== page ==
4/13/2018 11:45:00 AM County Board refining ag ditch concerns; including process of defining benefits, repairs, alignments
A state ditch and waters buffer law enacted to improve water quality protections in a state known for its “10,000 lakes” is having a ripple effect on local government. After taking a deep look at the network of agricultural ditches in Chisago County local officials learned that some ditch sections are long overdue for TLC. The annual inspection process hasn’t been as regular as perhaps it might have been, and the condition of some lengths of ditch is dire.
In preparation for tackling long deferred maintenance and fine tuning of the system, the County Board donned their “Ditch Authority” hats and met recently. Ditch law expert John C. Kolb, with Rinke Noonan, attended a work session with the county commissioners, with Lora Walker absent; to clarify what the county can and can not do when it comes to ditches and to help county officials prioritize county responsibilities.
Kolb suggested the Board adopt an inspections schedule and budget for inspections accordingly. He said, “You don’t want to be reactive, you want to be pro-active.” Kolb said, if the county policy is to allow private contractors to do necessary ditch maintenance and repair projects-- there needs to be a written policy allowing for that and the Board needs to “authorize” any activity in the ditch.
A potentially costly task ahead is re-establishing ditch rights-of- way.
Procedural steps are laid out in statute if landowners are uncooperative with right-of-way. Kolb explained “...a lot of on the ground corrections were made at the time” (decades ago when some ditches were installed.) Ditch numbers 2, 3 and 9 were mentioned as needing to be addressed.
Kolb explained ditch “owners,” those who have been assessed over the years as benefitting from the land drainage provided, basically have a property right to see the system kept in repair.
The county has the duty to prevent unauthorized uses, ensure a fair share equal to payments contributed in property tax and to protect the system from damages.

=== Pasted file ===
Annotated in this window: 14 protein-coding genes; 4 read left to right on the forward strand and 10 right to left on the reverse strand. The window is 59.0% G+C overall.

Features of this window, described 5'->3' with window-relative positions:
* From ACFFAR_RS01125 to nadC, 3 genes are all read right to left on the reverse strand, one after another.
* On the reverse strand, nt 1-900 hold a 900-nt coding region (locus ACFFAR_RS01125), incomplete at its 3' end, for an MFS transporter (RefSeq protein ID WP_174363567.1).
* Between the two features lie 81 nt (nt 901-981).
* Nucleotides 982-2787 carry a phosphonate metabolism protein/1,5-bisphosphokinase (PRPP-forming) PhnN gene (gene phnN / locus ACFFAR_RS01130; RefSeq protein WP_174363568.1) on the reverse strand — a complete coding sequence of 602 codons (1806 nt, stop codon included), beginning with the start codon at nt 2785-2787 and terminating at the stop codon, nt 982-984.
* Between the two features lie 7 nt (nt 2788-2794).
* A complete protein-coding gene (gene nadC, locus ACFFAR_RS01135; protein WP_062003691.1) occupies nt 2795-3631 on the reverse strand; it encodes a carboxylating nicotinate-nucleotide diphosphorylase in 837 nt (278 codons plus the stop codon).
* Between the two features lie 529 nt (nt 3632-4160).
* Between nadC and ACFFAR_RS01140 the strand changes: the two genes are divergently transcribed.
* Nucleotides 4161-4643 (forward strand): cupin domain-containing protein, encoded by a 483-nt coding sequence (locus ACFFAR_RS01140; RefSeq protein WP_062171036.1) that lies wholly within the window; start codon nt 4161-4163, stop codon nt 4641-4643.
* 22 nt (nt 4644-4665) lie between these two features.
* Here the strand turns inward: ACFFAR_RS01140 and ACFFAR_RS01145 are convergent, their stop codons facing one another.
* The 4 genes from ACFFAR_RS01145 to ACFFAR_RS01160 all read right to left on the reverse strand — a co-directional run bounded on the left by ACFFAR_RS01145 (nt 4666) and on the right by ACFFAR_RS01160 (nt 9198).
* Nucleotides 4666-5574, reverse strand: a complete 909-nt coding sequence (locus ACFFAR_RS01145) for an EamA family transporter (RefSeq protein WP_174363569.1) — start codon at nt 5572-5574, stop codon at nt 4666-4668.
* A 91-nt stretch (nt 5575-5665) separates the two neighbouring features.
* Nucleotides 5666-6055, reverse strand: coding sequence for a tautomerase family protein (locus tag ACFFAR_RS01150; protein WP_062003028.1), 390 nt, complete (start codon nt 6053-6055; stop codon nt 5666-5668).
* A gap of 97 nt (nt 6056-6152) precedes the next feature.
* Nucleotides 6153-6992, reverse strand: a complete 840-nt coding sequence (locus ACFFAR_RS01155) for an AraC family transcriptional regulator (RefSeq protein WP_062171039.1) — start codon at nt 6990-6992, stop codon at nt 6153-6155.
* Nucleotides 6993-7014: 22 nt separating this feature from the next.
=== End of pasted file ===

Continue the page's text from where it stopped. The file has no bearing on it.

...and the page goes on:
If an unauthorized use is discovered, the ditch authority needs a fee established, to charge the landowner for using the ditch as an outlet.
Historically Chisago County has spent money on ditches only when asked to by affected landowners.
Kolb said the county does not need to wait for permission to do maintenance and repairs and he encouraged taking a more active role.
County Engineer Joe Triplett has been working with Kolb on six ditch sections that need re-alignment so they function as intended when originally laid out. Re-aligning requires a baseline of data and evidence that depicts where the ditch is supposed to be and who it’s supposed to serve.
Kolb explained this means performing hydrological analysis, taking elevations, holding a public hearing and creating a plan.
The county commissioners can borrow to pay for these costs should there be insufficient funds in a ditch account but it requires a unanimous vote. He said, ditches were “...intended by law to pay for themselves, they should be self-sustaining.”
County Auditor Dennis Freed said all active ditches in the county have a levy with revenue deposited into the bank account for that ditch. Kolb explained the county can transfer funds from ditch to ditch, but there must be a plan to payback the account that’s borrowed from.
In cases where a ditch is wholly inside of a city, and the city seeks to use the ditch for more of a stormwater function, the city can ask the county to transfer the ditch to the city.
It is up to that city to ensure then, that the ditch still functions. The county remains the ditch authority until that happens.
Cities will often develop a stormwater area boundary and collect a stormwater fee from parcels within the benefitting area for maintaining the ditch.